Winning made difficult for veteran lefty

NEW YORK -- To say Tom Glavine has been on a long, crazy journey to career win No. 300 is putting it delicately, and perhaps not even accurately. Glavine's midsummer agenda is stacked with other business, including fixing his slightly out-of-synch mechanics, navigating the Mets out of their recent slump, and, like everyone else at Shea, waiting for Pedro Martinez to return so he can once again become the Mets' billboard of talent, charm and vanity.

Pedro is tentatively scheduled to set foot in Flushing in early August -- as good as new, he promises, or maybe even better. Despite being on the disabled list with a surgically repaired shoulder, Martinez boasted to reporters last month he's already throwing harder than Roger Clemens.

After watching one of the Rocket's minor league starts on TV, Martinez said, "Without a doubt, I can do that and probably even better at this point. I can probably throw as hard, maybe harder. I feel like I'm in better condition."

True or not (we're figuring probably not), Pedro's homecoming will nevertheless relieve some of Glavine's burden. As the Mets' de facto ace, the 41-year-old left-hander has been a model of cool, calm efficiency, clearly more durable than Orlando Hernandez, the rotation's other veteran. But it'd be a stretch to say Glavine is sprinting toward that 300th win. He's getting there, but not without some frustration.

In fact, when Glavine beat the A's Friday to reach No. 296, it was his first victory since May 19. The lefty lost that precious feel for his changeup during interleague play in June, leaving him vulnerable against the heavy-hitting Tigers and Yankees. In those two starts, Glavine allowed 16 earned runs and 19 hits in just 8 1/3 innings.

Coincidence or not, Glavine struggled just as the Mets were on the verge of collapse. Before sweeping the A's over the weekend, they'd lost 14 of 16 games, all but squandering their once-untouchable lead over the Phillies and Braves. A dogfight now looms in the NL East, and the Mets have shown signs of strain: Willie Randolph admitted on Tuesday that at the height of the slump, when the Mets were getting swept by the Dodgers, he threw a chair in the manager's office, breaking the door.

The Mets have since regained their equilibrium -- the sweep of Oakland was followed by Shawn Green's walk-off home run in the 11th inning, which gave the Mets a 3-2 win over the Cardinals on Monday night -- but they'll need a more productive July from Glavine. Struggling to stay over .500 and to keep his ERA under 4.00, Glavine concedes his problems have been more mental than physical, especially during Pedro's absence.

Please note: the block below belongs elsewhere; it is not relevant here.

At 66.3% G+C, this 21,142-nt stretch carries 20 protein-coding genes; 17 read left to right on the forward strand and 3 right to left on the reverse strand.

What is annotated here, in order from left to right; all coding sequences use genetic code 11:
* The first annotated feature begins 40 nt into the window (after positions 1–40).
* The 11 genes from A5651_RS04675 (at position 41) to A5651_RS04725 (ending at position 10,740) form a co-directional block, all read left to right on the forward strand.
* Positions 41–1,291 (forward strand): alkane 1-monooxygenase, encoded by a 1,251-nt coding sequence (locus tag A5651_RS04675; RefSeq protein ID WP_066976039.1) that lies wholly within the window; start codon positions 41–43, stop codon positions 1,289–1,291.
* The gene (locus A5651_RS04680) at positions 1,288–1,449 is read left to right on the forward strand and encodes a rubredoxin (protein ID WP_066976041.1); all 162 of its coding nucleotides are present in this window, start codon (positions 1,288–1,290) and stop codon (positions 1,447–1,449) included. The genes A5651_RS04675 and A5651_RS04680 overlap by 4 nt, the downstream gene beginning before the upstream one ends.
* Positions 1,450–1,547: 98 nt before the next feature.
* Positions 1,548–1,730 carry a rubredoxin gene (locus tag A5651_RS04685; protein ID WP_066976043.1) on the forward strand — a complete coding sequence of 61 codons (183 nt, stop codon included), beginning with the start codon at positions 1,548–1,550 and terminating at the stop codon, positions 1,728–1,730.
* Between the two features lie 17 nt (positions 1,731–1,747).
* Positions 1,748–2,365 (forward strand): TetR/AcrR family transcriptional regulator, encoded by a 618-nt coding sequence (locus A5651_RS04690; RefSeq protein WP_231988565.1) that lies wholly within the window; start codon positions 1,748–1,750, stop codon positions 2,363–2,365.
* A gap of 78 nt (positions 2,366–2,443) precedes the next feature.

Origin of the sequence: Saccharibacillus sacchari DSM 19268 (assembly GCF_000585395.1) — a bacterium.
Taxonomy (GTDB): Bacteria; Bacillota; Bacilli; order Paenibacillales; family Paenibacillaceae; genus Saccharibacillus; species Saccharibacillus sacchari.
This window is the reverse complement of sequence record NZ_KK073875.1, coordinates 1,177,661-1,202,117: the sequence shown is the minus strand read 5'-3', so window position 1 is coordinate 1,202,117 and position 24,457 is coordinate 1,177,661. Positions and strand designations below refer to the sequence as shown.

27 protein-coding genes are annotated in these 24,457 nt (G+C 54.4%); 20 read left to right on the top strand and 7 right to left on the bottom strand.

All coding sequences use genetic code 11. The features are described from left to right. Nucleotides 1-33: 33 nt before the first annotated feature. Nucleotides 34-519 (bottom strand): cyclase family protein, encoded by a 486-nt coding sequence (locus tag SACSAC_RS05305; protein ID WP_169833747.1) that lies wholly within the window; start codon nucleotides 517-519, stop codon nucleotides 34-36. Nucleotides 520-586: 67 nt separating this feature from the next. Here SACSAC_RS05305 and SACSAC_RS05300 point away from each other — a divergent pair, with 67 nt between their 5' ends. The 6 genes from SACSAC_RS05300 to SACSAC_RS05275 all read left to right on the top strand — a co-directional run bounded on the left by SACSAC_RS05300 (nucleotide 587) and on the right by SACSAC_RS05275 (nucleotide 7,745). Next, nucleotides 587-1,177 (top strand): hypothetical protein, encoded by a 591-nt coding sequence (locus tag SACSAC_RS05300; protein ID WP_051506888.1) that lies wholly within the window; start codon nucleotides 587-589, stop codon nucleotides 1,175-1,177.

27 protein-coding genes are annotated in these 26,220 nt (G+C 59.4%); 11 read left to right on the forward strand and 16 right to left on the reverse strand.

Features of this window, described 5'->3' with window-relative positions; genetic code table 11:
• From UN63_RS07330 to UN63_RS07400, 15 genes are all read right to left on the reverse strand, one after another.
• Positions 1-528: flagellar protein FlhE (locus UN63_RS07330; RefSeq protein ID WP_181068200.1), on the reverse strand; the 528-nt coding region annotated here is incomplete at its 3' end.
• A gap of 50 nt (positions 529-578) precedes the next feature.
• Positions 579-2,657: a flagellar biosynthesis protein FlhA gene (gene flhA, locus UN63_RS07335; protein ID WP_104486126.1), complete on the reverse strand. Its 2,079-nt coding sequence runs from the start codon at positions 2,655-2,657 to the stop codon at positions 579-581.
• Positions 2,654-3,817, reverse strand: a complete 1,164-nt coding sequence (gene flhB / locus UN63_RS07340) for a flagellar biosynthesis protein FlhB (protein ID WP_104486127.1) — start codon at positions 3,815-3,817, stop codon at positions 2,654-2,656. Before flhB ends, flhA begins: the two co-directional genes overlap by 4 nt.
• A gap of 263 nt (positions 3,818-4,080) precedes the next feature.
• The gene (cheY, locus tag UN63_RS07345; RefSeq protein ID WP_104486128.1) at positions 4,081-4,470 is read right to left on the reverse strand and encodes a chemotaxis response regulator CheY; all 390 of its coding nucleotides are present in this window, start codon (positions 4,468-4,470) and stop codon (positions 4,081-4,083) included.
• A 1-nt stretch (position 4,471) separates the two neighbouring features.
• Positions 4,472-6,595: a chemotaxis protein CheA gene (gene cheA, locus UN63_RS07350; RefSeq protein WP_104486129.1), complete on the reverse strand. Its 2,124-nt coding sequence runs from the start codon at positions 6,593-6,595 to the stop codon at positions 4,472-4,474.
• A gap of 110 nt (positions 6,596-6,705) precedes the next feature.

"If I am the so-called No. 1 guy, and your No. 1 guy is not winning," he said, "then that kind of has a little bit of a reverberation throughout the team."

Despite his experience and self-awareness on the mound, Glavine is human enough to press during slumps. It's not exactly panic -- Glavine is too mature for that -- but he finds himself trying to throw too hard. Trouble is, Glavine has been cursed with a fastball that tops out in the mid-80s, so the only result of overthrowing is his fastball gets stripped of its movement and location. Without those assets, Glavine's changeup suffers, too, meaning he's practically naked against aggressive, swing-for-the-planets lineups.

It's only when Glavine is harnessing his velocity that he's most effective. Indeed, he says, "I throw 90, 95 percent. I very seldom throw 100 percent effort. It's comfortable for me, and I know where the ball is going."

When he's in sync, Glavine is a textbook example of the three ways a pitcher can defeat a hitter: in and out (working the corners), up and down (changing a hitter's eye level) and back and forth (changing speeds). The only big-city component missing is the look-at-me quality that makes Pedro so special to the Mets -- and so antagonistic to opponents.

If I am the so-called No. 1 guy, and your No. 1 guy is not winning, then that kind of has a little bit of a reverberation throughout the team.

Tom Glavine

Love him or hate him (and the world seems split right down the middle), Martinez has that unique personality the Mets have missed this year. When the Phillies had closed to within a game and a half last week, Billy Wagner said, "What's killing us is we don't have that energy on the field or in the clubhouse. Not even Glavine, the way he carries himself, does that. With Pedro, it's like his charisma rubs off on people. It's like, 'Yeah, Pedro's pitching today.' We could use that."

Obviously, Wagner meant no disrespect toward Glavine, who's headed to the Hall of Fame. And win No. 300 will eventually be in the books -- if not as soon as Glavine had originally intended, then soon enough. But you get the feeling Glavine doesn't entirely disagree with Wagner's assessment. He could use a break from the endless questions about win totals and history making and an ace's responsibility.

Better to leave it to the man whose need for oxygen and attention run neck and neck, although Glavine phrased it a little more diplomatically.

"I think his coming back here is going to take pressure off a lot of people because he's going to be the center of attention," the left-hander said.

That's what Pedro does best. What's not to love?

Bob Klapisch is a sports columnist for The Record (N.J.) and a regular contributor to ESPN.com.